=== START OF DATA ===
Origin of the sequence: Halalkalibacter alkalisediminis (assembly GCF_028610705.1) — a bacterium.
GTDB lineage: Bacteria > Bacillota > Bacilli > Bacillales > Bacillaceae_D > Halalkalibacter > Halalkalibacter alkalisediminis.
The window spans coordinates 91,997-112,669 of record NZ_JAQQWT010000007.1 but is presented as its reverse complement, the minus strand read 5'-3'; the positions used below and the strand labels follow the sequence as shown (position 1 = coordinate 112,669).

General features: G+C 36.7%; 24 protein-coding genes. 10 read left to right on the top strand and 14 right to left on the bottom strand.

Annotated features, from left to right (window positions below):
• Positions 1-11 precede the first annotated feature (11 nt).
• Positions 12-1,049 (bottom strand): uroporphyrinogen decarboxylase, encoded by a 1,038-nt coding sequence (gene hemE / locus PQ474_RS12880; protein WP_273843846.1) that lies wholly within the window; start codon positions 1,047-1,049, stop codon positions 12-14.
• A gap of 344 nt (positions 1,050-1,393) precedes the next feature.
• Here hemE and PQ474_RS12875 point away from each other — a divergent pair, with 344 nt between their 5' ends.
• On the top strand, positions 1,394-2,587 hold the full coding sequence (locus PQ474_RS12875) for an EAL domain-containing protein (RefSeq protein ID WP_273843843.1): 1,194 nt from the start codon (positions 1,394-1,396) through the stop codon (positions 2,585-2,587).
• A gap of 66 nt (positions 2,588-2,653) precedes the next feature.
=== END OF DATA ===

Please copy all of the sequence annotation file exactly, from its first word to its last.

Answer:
Origin of the sequence: Halalkalibacter alkalisediminis (assembly GCF_028610705.1) — a bacterium.
GTDB lineage: Bacteria > Bacillota > Bacilli > Bacillales > Bacillaceae_D > Halalkalibacter > Halalkalibacter alkalisediminis.
The window spans coordinates 91,997-112,669 of record NZ_JAQQWT010000007.1 but is presented as its reverse complement, the minus strand read 5'-3'; the positions used below and the strand labels follow the sequence as shown (position 1 = coordinate 112,669).

General features: G+C 36.7%; 24 protein-coding genes. 10 read left to right on the top strand and 14 right to left on the bottom strand.

Annotated features, from left to right (window positions below):
• Positions 1-11 precede the first annotated feature (11 nt).
• Positions 12-1,049 (bottom strand): uroporphyrinogen decarboxylase, encoded by a 1,038-nt coding sequence (gene hemE / locus PQ474_RS12880; protein WP_273843846.1) that lies wholly within the window; start codon positions 1,047-1,049, stop codon positions 12-14.
• A gap of 344 nt (positions 1,050-1,393) precedes the next feature.
• Here hemE and PQ474_RS12875 point away from each other — a divergent pair, with 344 nt between their 5' ends.
• On the top strand, positions 1,394-2,587 hold the full coding sequence (locus PQ474_RS12875) for an EAL domain-containing protein (RefSeq protein ID WP_273843843.1): 1,194 nt from the start codon (positions 1,394-1,396) through the stop codon (positions 2,585-2,587).
• A gap of 66 nt (positions 2,588-2,653) precedes the next feature.